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Illustrating the critical role of human dimensions research for understanding and managing recreational fisheries within a social-ecological system framework


  • L. M. Hunt,

    Corresponding author
    • Centre for Northern Forest Ecosystem Research, Ontario Ministry of Natural Resources, Thunder Bay, ON, Canada
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  • S. G. Sutton,

    1. Fishing and Fisheries Research Centre, School of Earth and Environmental Sciences, James Cook University, Townsville, Qld, Australia
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  • R. Arlinghaus

    1. Department of Biology and Ecology of Fishes, Leibniz-Institute of Freshwater Ecology and Inland Fisheries and Inland Fisheries Management Laboratory, Humboldt-Universität zu Berlin, Berlin, Germany
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Correspondence: Len M. Hunt, Centre for Northern Forest Ecosystem Research, Ontario Ministry of Natural Resources, 955 Oliver Road, Thunder Bay, ON, Canada P7B 5E1 (e-mail:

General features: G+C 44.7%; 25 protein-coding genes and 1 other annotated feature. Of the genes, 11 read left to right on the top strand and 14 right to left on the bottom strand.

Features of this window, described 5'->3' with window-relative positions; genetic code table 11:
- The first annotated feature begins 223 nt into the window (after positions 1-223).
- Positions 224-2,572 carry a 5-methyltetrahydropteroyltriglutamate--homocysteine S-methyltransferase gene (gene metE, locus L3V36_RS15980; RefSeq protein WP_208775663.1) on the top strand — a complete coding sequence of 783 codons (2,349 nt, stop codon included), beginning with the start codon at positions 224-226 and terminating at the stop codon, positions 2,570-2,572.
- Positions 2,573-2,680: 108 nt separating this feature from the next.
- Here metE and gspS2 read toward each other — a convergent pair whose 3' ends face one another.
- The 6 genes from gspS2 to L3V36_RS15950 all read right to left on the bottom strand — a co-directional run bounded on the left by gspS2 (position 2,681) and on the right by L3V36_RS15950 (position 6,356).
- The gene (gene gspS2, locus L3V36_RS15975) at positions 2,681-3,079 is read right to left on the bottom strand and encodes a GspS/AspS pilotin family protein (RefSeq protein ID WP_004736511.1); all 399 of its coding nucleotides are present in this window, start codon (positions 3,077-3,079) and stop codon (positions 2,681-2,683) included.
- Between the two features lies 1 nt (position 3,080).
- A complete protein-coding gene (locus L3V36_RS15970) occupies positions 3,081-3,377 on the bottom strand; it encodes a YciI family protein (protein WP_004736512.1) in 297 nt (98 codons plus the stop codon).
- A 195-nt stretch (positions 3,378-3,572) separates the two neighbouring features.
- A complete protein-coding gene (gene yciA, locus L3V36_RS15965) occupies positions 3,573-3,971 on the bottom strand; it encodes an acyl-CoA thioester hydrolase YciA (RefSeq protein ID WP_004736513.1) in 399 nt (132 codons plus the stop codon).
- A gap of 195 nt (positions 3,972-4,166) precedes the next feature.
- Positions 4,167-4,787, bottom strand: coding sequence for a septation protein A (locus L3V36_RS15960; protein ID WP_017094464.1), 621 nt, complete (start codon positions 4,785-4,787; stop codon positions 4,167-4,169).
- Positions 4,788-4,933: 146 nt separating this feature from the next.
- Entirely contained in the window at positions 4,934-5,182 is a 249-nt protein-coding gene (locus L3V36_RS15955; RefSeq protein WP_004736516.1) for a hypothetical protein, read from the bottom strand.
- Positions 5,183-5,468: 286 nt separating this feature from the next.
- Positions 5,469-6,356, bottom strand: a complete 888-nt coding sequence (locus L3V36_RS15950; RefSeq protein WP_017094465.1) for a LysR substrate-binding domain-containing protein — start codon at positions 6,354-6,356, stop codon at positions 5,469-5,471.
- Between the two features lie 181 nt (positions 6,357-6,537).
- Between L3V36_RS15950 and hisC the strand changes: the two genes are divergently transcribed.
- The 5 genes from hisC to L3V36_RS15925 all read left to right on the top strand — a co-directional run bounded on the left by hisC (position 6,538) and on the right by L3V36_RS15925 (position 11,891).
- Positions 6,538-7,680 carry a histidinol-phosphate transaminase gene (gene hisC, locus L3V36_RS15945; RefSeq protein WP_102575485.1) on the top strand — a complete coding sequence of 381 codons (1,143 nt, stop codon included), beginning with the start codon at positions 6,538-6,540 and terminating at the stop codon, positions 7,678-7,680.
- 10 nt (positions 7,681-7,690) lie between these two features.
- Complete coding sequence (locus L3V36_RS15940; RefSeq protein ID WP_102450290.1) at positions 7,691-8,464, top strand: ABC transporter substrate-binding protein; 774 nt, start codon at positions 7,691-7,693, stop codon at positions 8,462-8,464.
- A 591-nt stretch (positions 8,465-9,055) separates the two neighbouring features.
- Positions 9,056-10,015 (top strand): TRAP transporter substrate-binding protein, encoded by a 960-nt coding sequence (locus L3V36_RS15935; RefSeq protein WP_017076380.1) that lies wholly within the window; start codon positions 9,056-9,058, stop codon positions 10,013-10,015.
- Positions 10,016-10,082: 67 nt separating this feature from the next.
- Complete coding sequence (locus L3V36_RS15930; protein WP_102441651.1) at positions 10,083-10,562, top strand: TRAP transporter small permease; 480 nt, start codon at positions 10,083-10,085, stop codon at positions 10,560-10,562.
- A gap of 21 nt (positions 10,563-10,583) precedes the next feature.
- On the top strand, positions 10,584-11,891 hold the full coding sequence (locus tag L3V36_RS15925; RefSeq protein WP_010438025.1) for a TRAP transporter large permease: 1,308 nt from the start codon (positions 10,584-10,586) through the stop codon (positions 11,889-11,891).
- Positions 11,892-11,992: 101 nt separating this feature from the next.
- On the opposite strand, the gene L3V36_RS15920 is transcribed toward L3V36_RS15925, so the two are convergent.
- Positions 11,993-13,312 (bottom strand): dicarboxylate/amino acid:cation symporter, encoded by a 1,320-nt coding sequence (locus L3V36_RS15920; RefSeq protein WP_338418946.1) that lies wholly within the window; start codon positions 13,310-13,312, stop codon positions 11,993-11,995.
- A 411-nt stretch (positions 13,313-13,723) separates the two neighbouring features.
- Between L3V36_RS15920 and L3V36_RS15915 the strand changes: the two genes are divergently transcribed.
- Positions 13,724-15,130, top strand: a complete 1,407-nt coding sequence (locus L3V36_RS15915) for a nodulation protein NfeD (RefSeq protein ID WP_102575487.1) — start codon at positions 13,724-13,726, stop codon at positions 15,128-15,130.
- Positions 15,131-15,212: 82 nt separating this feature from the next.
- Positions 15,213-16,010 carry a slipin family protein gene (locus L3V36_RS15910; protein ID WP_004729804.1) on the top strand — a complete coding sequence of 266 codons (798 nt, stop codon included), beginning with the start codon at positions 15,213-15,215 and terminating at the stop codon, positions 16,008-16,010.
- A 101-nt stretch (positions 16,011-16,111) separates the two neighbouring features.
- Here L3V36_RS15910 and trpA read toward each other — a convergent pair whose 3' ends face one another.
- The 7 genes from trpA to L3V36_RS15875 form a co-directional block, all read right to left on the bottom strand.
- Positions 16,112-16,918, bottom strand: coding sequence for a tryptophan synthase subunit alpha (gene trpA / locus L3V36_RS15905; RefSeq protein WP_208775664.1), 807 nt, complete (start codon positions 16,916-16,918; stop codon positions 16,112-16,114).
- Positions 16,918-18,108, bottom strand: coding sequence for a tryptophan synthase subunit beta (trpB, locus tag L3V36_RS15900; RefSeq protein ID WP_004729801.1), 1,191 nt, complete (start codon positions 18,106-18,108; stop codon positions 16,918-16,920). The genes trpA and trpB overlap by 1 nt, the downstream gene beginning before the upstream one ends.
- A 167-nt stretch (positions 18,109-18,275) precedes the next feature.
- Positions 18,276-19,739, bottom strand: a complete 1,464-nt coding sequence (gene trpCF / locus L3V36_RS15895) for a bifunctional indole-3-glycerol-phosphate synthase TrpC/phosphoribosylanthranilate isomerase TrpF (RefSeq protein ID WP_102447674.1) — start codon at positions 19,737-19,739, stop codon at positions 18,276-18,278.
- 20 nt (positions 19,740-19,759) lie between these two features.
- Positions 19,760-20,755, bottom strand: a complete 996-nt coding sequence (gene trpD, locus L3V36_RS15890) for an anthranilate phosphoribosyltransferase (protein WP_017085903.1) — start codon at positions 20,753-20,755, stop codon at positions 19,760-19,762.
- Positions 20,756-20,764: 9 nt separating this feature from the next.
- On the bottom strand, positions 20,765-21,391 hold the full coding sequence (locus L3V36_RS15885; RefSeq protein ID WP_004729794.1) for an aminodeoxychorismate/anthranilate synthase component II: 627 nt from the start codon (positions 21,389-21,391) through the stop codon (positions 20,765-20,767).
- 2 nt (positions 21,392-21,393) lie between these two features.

Effective management of recreational fishing requires understanding fishers and their actions. These actions constitute critical links between social and ecological systems that result in outcomes that feedback and influence recreational fishers' actions and the management of these actions. Although much research exists on recreational fishers and their actions, this research is often disconnected from management issues. One way to help to overcome this disconnect is to illustrate how past research on the social component of recreational fishing fits within an emerging coupled social-ecological system (SES) framework. Herein, a conceptual SES is first developed with specific attention to recreational fisheries. This SES is then used to illustrate the importance of considering human dimensions research for articulating, studying and ultimately managing key outcomes of recreational fisheries (e.g. fish population conservation, fisher well-being) using the example of harvest regulations and a brief review of past interdisciplinary research on recreational fishing. The article ends by identifying key research needs including understanding: how factors such as management rules affect the diversity of actions by recreational fishers; how governance and management approaches adapt to changing social and resource conditions; and how recreational fishers learn and share information.